GammaSquad Review: ‘No Man’s Sky’ Is A Game For The Explorer Inside All Of Us

No Man’s Sky sounded, right from the start, ambitious beyond all hope of success. Procedurally generated planets and aliens? Quintillions of worlds? How was any of this even going to work? And, yet, it does, quite beautifully. Although what it gains in breadth may not make up for its lack of depth for some.

No Man’s Sky (PS4, Available August 12th on PC)

Artistic Achievement

This game’s not going to blow out your processor, but it does look good. Everything, from your starting ship to the score you hear, is generated procedurally, so the game essentially takes a set of parts and constantly reassembles them into a new look. It’s not cutting edge and the game has a few technical issues here and there, like the landscape regenerating on the fly. Still, it’s got bigger things on its mind, and that’s mostly when you’re flying around in your ship.

With audio, you’ve got a serene, unobtrusive soundtrack from 65daysofstatic that tends to shift subtly wherever you go. The game is, overall, oddly relaxing to play, and you might find yourself losing track of time as you poke around.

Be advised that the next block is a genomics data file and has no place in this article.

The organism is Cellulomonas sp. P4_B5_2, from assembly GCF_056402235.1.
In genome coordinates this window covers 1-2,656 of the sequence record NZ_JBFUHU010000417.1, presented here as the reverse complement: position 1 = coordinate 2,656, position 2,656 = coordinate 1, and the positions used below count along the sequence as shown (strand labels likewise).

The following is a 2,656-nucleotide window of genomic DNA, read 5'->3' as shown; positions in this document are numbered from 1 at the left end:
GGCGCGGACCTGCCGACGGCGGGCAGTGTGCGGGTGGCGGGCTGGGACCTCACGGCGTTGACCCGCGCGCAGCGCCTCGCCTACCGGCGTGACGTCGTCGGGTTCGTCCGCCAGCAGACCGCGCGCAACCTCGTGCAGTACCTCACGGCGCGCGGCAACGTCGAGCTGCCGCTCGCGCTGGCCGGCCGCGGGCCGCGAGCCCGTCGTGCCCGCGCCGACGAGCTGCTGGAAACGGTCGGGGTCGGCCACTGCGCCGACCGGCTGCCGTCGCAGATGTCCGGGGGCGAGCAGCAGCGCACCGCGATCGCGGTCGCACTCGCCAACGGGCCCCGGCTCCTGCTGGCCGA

The real innovation here is the procedural generation. Most of the games’ mechanics, from first-person shooting and dogfighting to resource hunting and crafting, you’ll have played before. None of them are particularly deep; for example, with your weapon, you don’t have any iron sights at first, although those could be out there. But they’re all well-executed, and easy to play, which is perhaps the most important.


Do you like poking around and finding stuff? Then Hello Games has made the ultimate game for you. No Man’s Sky is a mishmash of a lot of games; you mine resources and craft using a system similar to Minecraft; dying leaves behind some resources you can collect like in Dark Souls; the dogfighting is straight out of old-school Lucasarts games like Rogue Squadron; the lifeform cataloguing system feels quite a bit like Pokémon Snap; the survival mechanics are fairly common, and so on.